A million movies have been made about zombie invasions, but very few have focused on what happens afterwards. Do the zombies get cured? How will society rebuild? Will the survivors actually be safe? These are questions without familiar answers in zombie lore, which makes a movie like The Cured immediately exciting.
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Anna and the Apocalypse is a high school zombie musical set at Christmas. Which, obviously, sounds awesome. It sounds so awesome though, you're probably thinking there's no way it could love up to that expectation. But I'm happy to reveal that Anna and the Apocalypse lives up to your expectations and then some. It's an absolute blast.
Sydney and Melbourne, you've had your turn to be eaten alive by zombies. Soon Adelaide will have its chance in the post-apocalyptic sun when Zedtown -- the "real-world, zombie-themed" game of tag -- arrives in early October.
Zombie stories almost always have the same end game: Either humanity finds a cure, or everyone dies. In today's Walking Dead panel at San Diego Comic-Con, franchise creator Robert Kirkman said definitely his show will never, ever, look for a solution to the undead apocalypse. (Looks like everyone dying is still on the table, though.)
Playing games is ubiquitous across all cultures and time periods – mainly because most people like playing games.
Games involve rules, points, systems, as well as a theme or storyline and can be massively fun and engaging. And there is an increasing body of research that shows “gamification” – where other activities are designed to be like a game – can be successful in encouraging positive changes in behaviour.
George A. Romero, director of the legendary Night of the Living Dead, the equally legendary Dawn of the Dead, the not legendary but still good Day of the Dead, and countless other zombie entertainment, is trying something different. Very different. So different it's a movie where zombies race cars to entertain rich people.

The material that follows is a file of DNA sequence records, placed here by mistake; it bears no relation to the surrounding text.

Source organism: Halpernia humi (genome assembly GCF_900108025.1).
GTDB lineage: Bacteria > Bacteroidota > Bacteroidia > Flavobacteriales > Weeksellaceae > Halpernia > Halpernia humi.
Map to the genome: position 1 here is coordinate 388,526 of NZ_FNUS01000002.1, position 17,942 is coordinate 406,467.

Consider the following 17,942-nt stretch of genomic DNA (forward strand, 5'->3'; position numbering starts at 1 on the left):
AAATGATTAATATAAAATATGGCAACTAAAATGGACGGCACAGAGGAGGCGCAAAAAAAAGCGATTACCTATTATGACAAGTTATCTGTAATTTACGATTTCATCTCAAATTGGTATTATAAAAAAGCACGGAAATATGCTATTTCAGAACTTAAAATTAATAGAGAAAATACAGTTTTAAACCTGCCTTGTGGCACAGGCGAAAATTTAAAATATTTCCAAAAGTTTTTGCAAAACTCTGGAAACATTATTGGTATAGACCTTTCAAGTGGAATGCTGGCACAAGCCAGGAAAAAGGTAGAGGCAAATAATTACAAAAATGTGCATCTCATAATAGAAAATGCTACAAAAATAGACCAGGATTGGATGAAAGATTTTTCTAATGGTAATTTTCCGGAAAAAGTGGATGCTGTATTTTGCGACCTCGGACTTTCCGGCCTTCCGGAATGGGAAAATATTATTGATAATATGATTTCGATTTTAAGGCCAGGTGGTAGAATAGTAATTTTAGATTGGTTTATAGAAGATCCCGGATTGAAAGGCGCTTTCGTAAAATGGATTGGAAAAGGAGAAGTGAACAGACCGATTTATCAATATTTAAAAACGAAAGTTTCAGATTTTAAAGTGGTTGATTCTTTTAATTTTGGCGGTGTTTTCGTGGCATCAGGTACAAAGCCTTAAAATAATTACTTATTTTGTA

Video: It Stains the Sands Red is a zombie movie that seems to borrow a bit from It Follows -- it's about a woman who can't shake the plodding pursuit of the undead new man in her life. But it's also set in the Nevada desert, lending a flashy danger to that region not seen since Nomi Malone hitchhiked into Vegas in Showgirls.
Last year, we blasted zombies to bits in a Wild West themed outbreak.
This time around, it's the modern day, and the government's desperate attempt to contain the rapidly spreading ZTX virus means the Ministry for Disease Control will be setting up quarantine zones in both Melbourne and Sydney.
Here's when Zedtown: State Of Emergency will run, and when you can buy tickets...
The world of The Walking Dead is full of dangers. There are zombies, of course, who desperately want to eat your flesh. There are bad humans like the Saviors and the Wolves, who kill the living with even more relish than the undead. But there's only one thing that, if you ever chance to see it, you need to start running and never stop: Rockmelons.
After two full weeks of narrative progression, I suppose The Walking Dead couldn't help itself. Huffing and puffing, it stopped its lumbering but steady jog to take five; catch its breath; and show us what's happening with Negan, his new captive Eugene and the rest of the Saviors' compound. Turns out what's hell for Rick and the others may be paradise for Eugene and his mullet.
I know, it's a bold proclamation, especially after the non-events of the first half of season seven. But the mid-season premiere, "Rock on the Road", contained pretty much everything those episodes lacked -- the whole group (mostly) being together; significant forward progress in the story; and a ridiculous, hyperviolent zombie massacre -- and I suspect things are only going to get better from here.